Citations should be used parenthetically in-text, and then specifically detailed on a Works Cited page added to the essay. You may signify a reference with a number or phrase, or perhaps both when you are drawing attention to a specific page in a work you’re citing. For example:

An unlucky and under-reported effect of Hurricane Katrina was the large number of pets that their owners were forced to abandon (Eggers, 93).

In this case, the Works Cited must contain a full reference to the text by Eggers. Following the MLA style to reference books, the reference on the Works Cited page should read exactly as follows:

Eggers, Dave. Zeitoun. New York: Random House, 2009. Print.

MLA citation style is meticulous; every instance of required capitalization, punctuation and specific spacing matters. The MLA provides detailed citation requirements for books, periodicals, articles, websites, newspapers, artwork, interviews, speeches and more. If you are a college student and your school requires you to use MLA style, it may be prudent to purchase a copy of the style manual.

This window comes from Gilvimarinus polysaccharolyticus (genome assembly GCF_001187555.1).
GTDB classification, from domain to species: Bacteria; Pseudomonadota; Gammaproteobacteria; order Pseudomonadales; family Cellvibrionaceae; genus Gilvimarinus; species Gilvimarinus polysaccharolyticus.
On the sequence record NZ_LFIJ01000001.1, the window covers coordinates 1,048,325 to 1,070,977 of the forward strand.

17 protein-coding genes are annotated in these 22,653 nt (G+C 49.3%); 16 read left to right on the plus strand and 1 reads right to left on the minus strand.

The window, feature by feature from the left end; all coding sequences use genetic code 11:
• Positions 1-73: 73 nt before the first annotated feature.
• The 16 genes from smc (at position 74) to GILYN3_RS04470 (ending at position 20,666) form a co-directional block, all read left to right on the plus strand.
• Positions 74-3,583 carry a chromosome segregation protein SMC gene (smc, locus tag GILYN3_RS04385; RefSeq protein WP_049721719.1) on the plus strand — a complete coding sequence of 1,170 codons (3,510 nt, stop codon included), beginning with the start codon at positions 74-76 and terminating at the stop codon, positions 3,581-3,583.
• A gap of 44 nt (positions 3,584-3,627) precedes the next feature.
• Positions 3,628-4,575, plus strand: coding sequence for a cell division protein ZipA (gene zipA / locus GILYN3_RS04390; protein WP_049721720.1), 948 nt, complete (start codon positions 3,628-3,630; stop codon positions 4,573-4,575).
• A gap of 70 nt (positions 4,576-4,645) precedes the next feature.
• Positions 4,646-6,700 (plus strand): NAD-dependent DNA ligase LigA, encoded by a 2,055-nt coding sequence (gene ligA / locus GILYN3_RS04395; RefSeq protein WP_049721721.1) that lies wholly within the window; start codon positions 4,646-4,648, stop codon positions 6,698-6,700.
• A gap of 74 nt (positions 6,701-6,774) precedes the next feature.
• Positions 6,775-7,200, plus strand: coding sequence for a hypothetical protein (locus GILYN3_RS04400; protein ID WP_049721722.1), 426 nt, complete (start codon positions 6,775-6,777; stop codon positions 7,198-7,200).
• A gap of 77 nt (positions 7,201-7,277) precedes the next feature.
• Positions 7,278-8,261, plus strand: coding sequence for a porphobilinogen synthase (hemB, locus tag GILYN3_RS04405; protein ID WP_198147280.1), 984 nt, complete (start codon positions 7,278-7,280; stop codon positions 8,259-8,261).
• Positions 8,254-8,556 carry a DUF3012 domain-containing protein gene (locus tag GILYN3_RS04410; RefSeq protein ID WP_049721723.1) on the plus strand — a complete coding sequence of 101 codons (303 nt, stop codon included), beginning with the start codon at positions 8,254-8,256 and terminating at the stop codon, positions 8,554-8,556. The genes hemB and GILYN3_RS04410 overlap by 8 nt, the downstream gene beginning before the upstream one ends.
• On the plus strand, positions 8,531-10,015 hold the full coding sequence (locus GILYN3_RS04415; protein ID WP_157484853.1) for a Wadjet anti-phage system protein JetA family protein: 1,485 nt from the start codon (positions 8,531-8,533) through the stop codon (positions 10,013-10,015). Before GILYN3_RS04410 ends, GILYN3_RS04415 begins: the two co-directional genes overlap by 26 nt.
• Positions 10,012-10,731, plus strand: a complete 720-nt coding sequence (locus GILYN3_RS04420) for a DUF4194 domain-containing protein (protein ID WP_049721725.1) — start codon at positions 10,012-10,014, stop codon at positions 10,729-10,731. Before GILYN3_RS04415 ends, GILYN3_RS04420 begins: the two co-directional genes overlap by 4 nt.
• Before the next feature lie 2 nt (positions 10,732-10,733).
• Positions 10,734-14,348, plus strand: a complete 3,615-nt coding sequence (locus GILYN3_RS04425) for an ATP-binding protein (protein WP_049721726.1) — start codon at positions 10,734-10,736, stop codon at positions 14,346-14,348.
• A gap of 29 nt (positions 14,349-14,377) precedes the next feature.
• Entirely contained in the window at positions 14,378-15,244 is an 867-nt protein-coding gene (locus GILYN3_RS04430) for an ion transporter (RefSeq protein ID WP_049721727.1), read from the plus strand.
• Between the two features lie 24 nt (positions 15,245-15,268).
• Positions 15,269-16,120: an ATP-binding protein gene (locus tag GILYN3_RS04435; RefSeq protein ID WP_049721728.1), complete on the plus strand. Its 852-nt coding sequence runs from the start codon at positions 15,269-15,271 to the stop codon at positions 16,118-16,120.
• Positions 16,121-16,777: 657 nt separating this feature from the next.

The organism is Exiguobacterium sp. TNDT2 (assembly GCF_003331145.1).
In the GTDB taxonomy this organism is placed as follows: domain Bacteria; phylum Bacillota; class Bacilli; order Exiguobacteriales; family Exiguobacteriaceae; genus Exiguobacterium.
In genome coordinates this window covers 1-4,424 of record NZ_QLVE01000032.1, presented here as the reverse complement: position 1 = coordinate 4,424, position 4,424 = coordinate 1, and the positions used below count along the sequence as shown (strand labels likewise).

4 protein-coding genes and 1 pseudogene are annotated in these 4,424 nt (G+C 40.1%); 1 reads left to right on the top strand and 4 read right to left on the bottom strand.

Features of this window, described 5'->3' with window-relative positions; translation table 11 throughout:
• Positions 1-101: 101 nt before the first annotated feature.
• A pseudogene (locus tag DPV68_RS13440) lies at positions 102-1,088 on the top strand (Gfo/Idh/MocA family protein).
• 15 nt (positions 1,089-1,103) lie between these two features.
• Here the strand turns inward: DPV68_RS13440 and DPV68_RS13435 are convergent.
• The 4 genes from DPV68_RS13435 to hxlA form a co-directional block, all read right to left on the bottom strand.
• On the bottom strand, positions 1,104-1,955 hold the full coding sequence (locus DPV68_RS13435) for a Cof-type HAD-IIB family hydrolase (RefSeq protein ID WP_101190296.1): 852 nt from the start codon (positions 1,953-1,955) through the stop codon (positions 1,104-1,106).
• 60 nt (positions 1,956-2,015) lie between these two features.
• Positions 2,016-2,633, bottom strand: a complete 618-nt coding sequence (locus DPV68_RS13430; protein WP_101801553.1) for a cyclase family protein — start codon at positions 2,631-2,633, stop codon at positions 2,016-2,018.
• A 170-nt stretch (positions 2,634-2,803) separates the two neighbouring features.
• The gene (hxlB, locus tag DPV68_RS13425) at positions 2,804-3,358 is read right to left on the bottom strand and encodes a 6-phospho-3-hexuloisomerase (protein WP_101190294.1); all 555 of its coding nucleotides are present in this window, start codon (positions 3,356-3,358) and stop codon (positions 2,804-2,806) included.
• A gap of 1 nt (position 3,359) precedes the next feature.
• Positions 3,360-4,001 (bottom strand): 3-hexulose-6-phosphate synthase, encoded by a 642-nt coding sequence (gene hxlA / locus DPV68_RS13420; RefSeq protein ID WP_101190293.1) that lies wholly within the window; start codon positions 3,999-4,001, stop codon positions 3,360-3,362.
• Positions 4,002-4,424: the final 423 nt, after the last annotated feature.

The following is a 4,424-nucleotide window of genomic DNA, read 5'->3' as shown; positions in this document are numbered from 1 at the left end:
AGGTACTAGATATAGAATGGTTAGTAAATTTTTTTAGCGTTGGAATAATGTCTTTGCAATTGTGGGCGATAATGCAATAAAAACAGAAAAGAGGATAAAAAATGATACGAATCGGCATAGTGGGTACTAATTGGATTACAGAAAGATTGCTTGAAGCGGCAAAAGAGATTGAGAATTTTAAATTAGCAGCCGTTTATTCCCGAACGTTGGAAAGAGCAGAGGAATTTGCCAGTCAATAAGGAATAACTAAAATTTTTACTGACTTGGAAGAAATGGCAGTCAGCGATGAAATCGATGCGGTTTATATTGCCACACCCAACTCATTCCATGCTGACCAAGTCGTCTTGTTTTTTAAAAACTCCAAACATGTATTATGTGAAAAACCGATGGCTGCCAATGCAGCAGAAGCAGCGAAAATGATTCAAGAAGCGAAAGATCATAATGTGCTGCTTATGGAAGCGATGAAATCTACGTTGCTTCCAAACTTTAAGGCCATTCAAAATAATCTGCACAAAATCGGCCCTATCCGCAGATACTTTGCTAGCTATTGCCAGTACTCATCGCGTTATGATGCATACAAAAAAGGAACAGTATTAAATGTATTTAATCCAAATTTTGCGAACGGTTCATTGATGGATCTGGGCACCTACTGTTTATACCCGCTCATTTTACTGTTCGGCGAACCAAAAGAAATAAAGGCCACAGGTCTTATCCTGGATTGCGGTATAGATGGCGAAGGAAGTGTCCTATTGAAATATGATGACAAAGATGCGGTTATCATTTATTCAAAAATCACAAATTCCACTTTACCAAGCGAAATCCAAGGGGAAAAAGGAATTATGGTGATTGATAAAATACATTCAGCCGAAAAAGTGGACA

ESL Student Resources

Online students who experience English as a Second Language (ESL) may especially struggle with writing assignments. English is even difficult for native speakers to master, given all of its idioms and idiosyncrasies in syntax, grammar and pronunciation. Fortunately several resources exist to help such students.

  • Doyle Online Writing Lab: Many universities have online assistance for ESL students, such as Reed College’s writing lab. Tips on writing academic papers, explanations of grammar and idioms, and study guides are all available to any student for free.
  • Dave’s ESL Cafe: The student section of this popular website offers online Q&A forums, daily hints, tips on pronunciation and slang, and study guides and quizzes for ESL students.